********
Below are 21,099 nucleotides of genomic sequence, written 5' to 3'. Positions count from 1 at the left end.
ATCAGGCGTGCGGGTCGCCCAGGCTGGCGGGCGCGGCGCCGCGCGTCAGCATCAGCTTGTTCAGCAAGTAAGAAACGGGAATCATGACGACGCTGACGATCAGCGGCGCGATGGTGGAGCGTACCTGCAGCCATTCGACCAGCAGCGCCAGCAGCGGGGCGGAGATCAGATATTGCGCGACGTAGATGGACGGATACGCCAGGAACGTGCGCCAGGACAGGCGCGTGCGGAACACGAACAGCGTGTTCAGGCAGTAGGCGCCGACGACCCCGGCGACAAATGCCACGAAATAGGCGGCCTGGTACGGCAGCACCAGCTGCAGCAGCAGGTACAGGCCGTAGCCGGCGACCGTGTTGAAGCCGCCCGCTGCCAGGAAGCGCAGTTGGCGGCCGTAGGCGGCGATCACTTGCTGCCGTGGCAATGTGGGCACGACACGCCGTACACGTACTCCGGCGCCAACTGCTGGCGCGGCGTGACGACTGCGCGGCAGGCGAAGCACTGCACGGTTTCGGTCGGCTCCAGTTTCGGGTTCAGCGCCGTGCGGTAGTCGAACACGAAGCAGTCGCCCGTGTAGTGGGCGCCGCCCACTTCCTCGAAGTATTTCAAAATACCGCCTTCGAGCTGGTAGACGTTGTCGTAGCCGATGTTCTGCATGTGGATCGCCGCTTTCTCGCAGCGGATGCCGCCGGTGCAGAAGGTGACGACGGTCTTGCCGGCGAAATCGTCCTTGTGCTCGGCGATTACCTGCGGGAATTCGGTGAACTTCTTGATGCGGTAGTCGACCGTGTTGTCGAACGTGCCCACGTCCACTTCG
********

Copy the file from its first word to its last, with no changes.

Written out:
Below are 21,099 nucleotides of genomic sequence, written 5' to 3'. Positions count from 1 at the left end.
ATCAGGCGTGCGGGTCGCCCAGGCTGGCGGGCGCGGCGCCGCGCGTCAGCATCAGCTTGTTCAGCAAGTAAGAAACGGGAATCATGACGACGCTGACGATCAGCGGCGCGATGGTGGAGCGTACCTGCAGCCATTCGACCAGCAGCGCCAGCAGCGGGGCGGAGATCAGATATTGCGCGACGTAGATGGACGGATACGCCAGGAACGTGCGCCAGGACAGGCGCGTGCGGAACACGAACAGCGTGTTCAGGCAGTAGGCGCCGACGACCCCGGCGACAAATGCCACGAAATAGGCGGCCTGGTACGGCAGCACCAGCTGCAGCAGCAGGTACAGGCCGTAGCCGGCGACCGTGTTGAAGCCGCCCGCTGCCAGGAAGCGCAGTTGGCGGCCGTAGGCGGCGATCACTTGCTGCCGTGGCAATGTGGGCACGACACGCCGTACACGTACTCCGGCGCCAACTGCTGGCGCGGCGTGACGACTGCGCGGCAGGCGAAGCACTGCACGGTTTCGGTCGGCTCCAGTTTCGGGTTCAGCGCCGTGCGGTAGTCGAACACGAAGCAGTCGCCCGTGTAGTGGGCGCCGCCCACTTCCTCGAAGTATTTCAAAATACCGCCTTCGAGCTGGTAGACGTTGTCGTAGCCGATGTTCTGCATGTGGATCGCCGCTTTCTCGCAGCGGATGCCGCCGGTGCAGAAGGTGACGACGGTCTTGCCGGCGAAATCGTCCTTGTGCTCGGCGATTACCTGCGGGAATTCGGTGAACTTCTTGATGCGGTAGTCGACCGTGTTGTCGAACGTGCCCACGTCCACTTCG